“No new tolls” was the call in Queens on Sunday.
Queens Borough President Melinda Katz, Assemblyman David Weprin, Councilman Barry Grodenchik and local leaders gathered at the foot of the Queensboro Bridge on Aug. 27 to voice their opposition to any funding plan that includes enacting tolling on the free East River bridges. The bridges have been free since 1911.
The rally followed Governor Andrew Cuomo’s talk of a congestion pricing plan in New York to raise revenues for the city’s ailing mass transit network. The plan was met with opposition from Mayor Bill de Blasio, according to reports.
Katz said that the proposal, should it go into effect, would “landlock” Queens.
“Just as it’s hard to justify any fare increase for riders, it’s also hard to justify a bridge-and-tunnel toll that isn’t coupled with specific increases in service,” the borough president said. “We are one city, and it is fundamentally unfair to charge residents a fee to travel within one city, from one part of the city to another. It is certainly unfair to the families who live in the transit desert of Queens.”
Grodenchik and Weprin, who each represent areas of eastern Queens, said the plan would impose a financial burden on the working and middle-class residents who already contest with rising costs and limited transit options.
“These tolls are in fact a regressive tax on people who have limited public transportation options and would impose an unjustifiable financial burden on Queens residents, especially commuters, who are already struggling with rising costs of living,” Grodenchik said. “It is time for the MTA to get its fiscal house in order before further burdening area residents.”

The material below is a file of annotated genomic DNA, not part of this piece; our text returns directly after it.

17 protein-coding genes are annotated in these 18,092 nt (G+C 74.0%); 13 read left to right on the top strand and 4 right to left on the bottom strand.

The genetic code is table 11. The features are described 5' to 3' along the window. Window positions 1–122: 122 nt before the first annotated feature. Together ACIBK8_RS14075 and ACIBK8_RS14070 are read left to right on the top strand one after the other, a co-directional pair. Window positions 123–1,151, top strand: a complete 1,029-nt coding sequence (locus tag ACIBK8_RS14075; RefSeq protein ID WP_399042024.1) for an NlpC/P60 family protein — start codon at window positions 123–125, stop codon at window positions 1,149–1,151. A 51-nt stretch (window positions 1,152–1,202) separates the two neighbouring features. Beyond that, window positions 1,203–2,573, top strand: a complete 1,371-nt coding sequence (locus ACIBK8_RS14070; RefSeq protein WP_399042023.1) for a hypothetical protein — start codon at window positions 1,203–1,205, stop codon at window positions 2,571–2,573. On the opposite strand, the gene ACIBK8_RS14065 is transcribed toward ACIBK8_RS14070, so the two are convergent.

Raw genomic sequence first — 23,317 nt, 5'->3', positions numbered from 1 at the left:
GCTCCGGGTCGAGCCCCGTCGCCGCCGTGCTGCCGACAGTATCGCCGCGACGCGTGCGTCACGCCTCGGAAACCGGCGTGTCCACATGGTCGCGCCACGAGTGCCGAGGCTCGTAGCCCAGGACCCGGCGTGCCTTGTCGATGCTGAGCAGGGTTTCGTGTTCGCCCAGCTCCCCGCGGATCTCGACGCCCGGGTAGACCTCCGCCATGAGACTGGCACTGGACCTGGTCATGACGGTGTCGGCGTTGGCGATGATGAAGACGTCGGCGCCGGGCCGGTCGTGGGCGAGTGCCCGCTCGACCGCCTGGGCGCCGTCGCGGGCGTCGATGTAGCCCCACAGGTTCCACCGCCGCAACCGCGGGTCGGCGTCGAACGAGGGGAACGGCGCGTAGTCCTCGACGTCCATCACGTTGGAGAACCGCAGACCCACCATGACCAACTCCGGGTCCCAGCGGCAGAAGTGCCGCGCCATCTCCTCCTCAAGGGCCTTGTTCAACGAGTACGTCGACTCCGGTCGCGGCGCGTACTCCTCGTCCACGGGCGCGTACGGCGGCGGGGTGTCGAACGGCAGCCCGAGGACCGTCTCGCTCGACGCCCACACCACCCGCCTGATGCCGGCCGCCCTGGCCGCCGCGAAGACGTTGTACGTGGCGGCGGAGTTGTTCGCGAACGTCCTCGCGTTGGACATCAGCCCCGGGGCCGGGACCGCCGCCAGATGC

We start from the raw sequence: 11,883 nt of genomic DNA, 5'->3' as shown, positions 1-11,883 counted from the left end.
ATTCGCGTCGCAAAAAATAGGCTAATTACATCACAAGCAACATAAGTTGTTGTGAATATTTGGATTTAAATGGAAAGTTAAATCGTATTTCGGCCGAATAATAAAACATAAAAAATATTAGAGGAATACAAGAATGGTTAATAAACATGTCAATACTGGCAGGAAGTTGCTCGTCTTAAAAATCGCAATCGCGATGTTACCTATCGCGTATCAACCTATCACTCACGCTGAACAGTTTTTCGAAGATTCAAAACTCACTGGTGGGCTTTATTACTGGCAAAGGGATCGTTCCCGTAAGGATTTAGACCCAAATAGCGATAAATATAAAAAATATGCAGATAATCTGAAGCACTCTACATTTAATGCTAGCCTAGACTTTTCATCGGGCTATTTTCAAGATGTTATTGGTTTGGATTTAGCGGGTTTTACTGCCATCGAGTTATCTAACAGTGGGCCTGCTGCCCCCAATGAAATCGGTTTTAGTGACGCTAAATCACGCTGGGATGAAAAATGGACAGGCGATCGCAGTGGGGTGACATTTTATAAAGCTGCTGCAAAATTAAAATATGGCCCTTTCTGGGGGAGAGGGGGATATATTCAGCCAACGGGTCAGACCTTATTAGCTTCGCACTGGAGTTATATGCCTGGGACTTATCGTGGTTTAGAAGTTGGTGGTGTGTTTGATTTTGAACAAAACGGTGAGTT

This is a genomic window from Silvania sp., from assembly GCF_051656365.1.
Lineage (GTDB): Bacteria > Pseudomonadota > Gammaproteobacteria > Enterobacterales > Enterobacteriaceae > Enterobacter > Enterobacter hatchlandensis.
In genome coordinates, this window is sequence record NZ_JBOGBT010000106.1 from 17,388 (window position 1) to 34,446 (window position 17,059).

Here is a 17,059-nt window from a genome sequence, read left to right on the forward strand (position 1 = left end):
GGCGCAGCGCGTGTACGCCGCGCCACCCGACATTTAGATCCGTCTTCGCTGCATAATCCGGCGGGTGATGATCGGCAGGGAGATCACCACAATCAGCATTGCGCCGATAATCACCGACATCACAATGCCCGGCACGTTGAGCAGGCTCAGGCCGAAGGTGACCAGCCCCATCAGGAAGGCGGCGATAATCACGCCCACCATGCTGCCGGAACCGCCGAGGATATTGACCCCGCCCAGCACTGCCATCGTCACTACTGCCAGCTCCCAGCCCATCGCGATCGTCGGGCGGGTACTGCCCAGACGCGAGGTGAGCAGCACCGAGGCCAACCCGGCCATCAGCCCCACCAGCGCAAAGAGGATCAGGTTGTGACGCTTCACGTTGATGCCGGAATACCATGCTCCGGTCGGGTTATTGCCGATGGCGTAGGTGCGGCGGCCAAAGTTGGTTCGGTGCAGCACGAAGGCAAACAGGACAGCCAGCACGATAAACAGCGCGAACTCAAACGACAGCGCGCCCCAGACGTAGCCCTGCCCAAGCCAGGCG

“The people who rely on these bridges are a diverse group of New Yorkers who are trying to make affordable choices in this city and any future transportation plan for New York must take into the account the needs of outer borough residents,” Weprin said.
Kevin Forrestal, president of the Queens Civic Congress, pointed out that the bridge is used daily by people with physical disabilities, blue-collar workers who need to transport tools and materials, and individuals seeking health care.
“Most of those who utilize our East River crossings are lower- or middle-income residents who have seen their buying power reduced over the last decade,” Forrestal said. “They should not be burdened by imposing tolls.”
Jon Weinstein, a spokesperson for the governor, said limited impact on residents of the outer boroughs is “a must” for any future plan.
”There are a variety of models that are being reviewed, vetted and analyzed,” he continued. “It’s perplexing that Melinda Katz, David Weprin and Barry Grodenchik could hold a press conference on a proposal that hasn’t been proposed yet — they should really know the facts first.”
Former Mayor Michael Bloomberg first proposed bringing congestion pricing to Manhattan about a decade ago, but the plan was derailed in the state legislature.